Felicity Boardman

Felicity Boardman is currently a Professor in the department of Health Sciences at University of Warwick Medical School.

What was the focus of your work?

My fellowship title was ‘The role of experiential knowledge in the reproductive decision making of families genetically at risk: the case of Spinal Muscular Atrophy’. I used the fellowship to focus on my doctoral research findings, and the activities I undertook included the following:

  • I produced three peer-reviewed publications (published in Social Science and MedicineHealth and Sociology of Health and Illness).
  • I developed a fellowship application, which was submitted to the ESRC Future Research Leaders Scheme and was successful.
  • I developed collaborations with researchers from other universities (which resulted in us recently submitting an application for a joint studentship).
  • I used the fellowship for dissemination and engagement, to support my attendance and presentations at various conferences and events (ESRC’s Genomics Network, Rare Disease Day, SMA Support Research Day, BSA Medical Sociology Group annual conference).

What did the Mildred Blaxter fellowship offer you that you would not otherwise have been able to do?

My fellowship proved to be absolutely invaluable to me in terms of my professional development as a researcher, as it provided me with allocated time to return to my PhD research and undertake dissemination work that would not have otherwise been possible, including the production of three peer-reviewed publications in prestigious journals. It also enabled me to apply for, and successfully obtain, an ESRC Future Research Leaders Award, which will be central to my career development as an academic research leader of the future.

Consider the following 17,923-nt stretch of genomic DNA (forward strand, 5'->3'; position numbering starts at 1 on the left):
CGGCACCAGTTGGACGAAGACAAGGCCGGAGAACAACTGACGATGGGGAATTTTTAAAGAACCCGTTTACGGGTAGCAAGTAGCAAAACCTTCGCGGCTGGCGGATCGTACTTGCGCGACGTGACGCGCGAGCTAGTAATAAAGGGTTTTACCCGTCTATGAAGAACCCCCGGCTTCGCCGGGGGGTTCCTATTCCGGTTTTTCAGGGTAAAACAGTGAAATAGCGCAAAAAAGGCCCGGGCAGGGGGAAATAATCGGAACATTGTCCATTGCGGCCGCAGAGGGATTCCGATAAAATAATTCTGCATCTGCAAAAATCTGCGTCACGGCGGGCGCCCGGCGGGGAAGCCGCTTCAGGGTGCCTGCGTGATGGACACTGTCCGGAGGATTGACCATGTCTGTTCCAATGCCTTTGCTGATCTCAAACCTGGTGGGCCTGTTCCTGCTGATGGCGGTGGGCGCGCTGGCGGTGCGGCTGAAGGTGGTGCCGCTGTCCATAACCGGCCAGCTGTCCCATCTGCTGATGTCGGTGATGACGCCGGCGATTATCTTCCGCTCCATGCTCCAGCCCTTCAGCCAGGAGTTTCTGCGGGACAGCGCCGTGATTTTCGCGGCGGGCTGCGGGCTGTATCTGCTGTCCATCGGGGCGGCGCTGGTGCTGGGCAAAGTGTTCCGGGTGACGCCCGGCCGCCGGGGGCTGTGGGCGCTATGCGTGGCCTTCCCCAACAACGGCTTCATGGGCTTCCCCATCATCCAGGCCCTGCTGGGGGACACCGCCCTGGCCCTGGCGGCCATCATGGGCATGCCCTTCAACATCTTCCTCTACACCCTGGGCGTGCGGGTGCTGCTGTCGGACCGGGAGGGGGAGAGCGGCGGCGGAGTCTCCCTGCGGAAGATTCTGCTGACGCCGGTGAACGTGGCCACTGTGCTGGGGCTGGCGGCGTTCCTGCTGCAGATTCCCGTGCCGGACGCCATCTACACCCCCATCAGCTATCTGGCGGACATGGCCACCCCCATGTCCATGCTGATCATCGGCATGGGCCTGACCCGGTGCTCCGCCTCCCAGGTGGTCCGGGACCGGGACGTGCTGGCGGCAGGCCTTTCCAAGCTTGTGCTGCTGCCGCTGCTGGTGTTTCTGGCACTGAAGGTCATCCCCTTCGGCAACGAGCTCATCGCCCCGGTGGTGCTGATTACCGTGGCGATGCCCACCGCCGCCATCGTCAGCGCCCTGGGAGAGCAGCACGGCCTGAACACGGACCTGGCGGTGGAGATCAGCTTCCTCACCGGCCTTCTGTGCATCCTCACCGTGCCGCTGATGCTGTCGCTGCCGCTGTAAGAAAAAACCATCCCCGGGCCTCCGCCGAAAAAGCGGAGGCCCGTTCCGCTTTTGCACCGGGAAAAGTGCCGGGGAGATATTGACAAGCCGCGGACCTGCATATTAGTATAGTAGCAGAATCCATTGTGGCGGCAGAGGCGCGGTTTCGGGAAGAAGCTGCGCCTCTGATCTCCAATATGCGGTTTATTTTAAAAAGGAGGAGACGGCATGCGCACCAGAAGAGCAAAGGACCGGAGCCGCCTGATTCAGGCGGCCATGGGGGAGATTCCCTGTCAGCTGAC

What are you doing now?

I am currently completing the final year of my ESRC Future Research Leaders award, have been promoted to a senior research role, and am in the process of applying for further funding to peruse my research vision. My Mildred Blaxter award was the crucial stepping stone that enabled me to take the all-important step from PhD student to independent researcher with my own research agenda and vision. Had I not had the fellowship, I do not think I would have had the time to develop my own research agenda and strengthen my CV. Having these fellowships available is absolutely crucial and I cannot speak highly enough of the impact it had on my own professional development.

What advice would you give to someone thinking of applying for a Mildred Blaxter fellowship?

I would encourage anyone considering this fellowship to apply for it. It is currently a very difficult climate for early-career researchers, particularly in the health and social sciences, and obtaining a fellowship like this can really give such researchers a helping hand to independence, allowing them to apply for other fellowships and also to concentrate on their own research agenda.

After the award…

As of 2019, Felicity has gone on to be appointed to the Foetal, Maternal and Child Health Reference group of the National Screening Committee (UK), offering advice on screening policies, and her work has been cited by governmental inquiries and used in Nuffield Council on Bioethics reports. She has received three Wellcome Trust grants, including a research enrichment award used to develop an immersive art installation, I:DNA, which is touring the UK in 2019 and 2020.

You can find out more about Felicity’s work at her project website and Twitter feed. Publications arising from her Mildred Blaxter fellowship include: